Nice film. But that’s an anecdotal argument. What’s the scientific argument? 🙂
I suppose one could methodically go through every piece of applied research, every medical treatment, every piece of technology that exists and point out the basic research concepts that underpin it. Or one could take the opposite tack and try to find even a single piece of applied research that arose de novo.
I think a better approach would be to back-track from the social benefits, and see if there were any pattern as to the type of basic research that gave rise the benefits. Then test those hypotheses on other data sets.
Science often claims that it is better to make public policy on the basis of scientific evidence, than on tradition or politics. Letting researchers follow their curiosity is just that: a tradition. More important: public research funders are ALREADY deciding that some research is “more important” than other research. What is the basis for their decision-making? Is it evidence-based? Is it transparent? Or is it just politics?
Scientists should insist that the research resource allocation process be evidence-based. This does not negate your very good point that investment should be in long-term as well as short-term research. But exactly because long-term research is so important, investment allocation should not be left to the private whims of the allocators.
I find it difficult to find actual papers on the science of curiosity-driven resourcing. Here’s one that might be of interest: https://www.ncbi.nlm.nih.gov/pmc/articles/PMC5906436/
I’m not sure I’d agree with the statement that funded research is largely based on researchers simply “following their curiosity.” Funding is increasingly difficult to come by, and only a small percentage of applications for funding are successful. Funding agencies set the agenda here, putting together programs of funding to address specific areas and then applications go through an extensive peer review process. Political pressures have largely driven the process in recent years, as legislators feel they are under pressure to show practical results for the money spent (see this infamous statement https://www.theguardian.com/commentisfree/2008/oct/27/sarahpalin-genetics-fruit-flies). As a result of those pressures, governmental funders increasingly think about the short term and prefer projects that they can point to which provide quick results. This is a problem, as those are largely based on the basic research of previous decades, and if we fail to continue to provide new basic research, we will have no such basis upon which to base future applied projects.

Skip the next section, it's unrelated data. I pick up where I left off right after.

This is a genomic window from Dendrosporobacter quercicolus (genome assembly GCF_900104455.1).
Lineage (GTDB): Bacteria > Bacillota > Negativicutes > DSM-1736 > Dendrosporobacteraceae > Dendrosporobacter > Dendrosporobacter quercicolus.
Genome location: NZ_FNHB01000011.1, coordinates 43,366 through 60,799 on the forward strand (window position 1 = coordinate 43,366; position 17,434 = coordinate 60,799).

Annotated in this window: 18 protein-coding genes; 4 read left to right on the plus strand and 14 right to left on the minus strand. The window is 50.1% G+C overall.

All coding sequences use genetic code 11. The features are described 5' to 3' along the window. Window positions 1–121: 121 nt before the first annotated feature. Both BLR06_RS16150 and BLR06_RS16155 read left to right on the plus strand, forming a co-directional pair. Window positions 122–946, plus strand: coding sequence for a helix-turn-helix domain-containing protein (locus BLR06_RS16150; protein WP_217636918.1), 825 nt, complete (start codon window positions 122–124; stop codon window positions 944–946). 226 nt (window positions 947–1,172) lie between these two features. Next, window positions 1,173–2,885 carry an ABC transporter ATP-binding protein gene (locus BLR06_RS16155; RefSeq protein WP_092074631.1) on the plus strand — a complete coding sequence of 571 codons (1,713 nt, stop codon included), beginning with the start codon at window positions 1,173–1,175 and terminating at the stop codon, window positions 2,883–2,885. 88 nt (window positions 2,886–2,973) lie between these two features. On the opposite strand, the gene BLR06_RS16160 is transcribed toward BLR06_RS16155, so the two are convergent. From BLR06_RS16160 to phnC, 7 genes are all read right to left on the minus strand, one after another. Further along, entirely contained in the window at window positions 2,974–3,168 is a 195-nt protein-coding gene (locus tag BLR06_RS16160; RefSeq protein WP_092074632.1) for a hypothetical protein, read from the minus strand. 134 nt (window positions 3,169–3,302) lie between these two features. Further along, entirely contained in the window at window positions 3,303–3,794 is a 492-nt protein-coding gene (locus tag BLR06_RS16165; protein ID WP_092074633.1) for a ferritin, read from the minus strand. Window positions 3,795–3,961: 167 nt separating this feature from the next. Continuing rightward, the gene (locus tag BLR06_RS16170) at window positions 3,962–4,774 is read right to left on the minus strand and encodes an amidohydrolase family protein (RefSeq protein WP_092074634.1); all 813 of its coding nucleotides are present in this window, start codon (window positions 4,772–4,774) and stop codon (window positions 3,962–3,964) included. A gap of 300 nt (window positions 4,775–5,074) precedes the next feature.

It’s also not so easy to predict which projects will provide social benefits. As noted above, there is a level of serendipity in all types of research — you start off answering one question and it leads in unexpected directions. I wrote about this here (again using the previous anecdote about how research into bacterial defenses led us to recombinant DNA technologies https://scholarlykitchen.sspnet.org/2018/08/02/societal-impact-meet-new-metric-old-metric/). Worth also noting that those original funded projects took some 30 years to pay off, not something that could have been predicted in advance.
A similar (true) story on long-term planning involving oaks is the military-owned oak forest at Visingsö, Sweden:
There, oaks were planted in the 1830s to provide future construction timber for military ships, during a time when Sweden had lost important forests in Swedish Pomerania (northern Germany), and there were worries about a possible future oak shortage. The woods were carefully managed and kept until 1975 when the navy was notified that the oaks were ready to be delivered.
Of course, at the same time, this is a story about the difficulty of predicting technological advances. The navy wasn’t really interested in taking delivery of oak construction wood in 1975 to construct the next generation military fleet.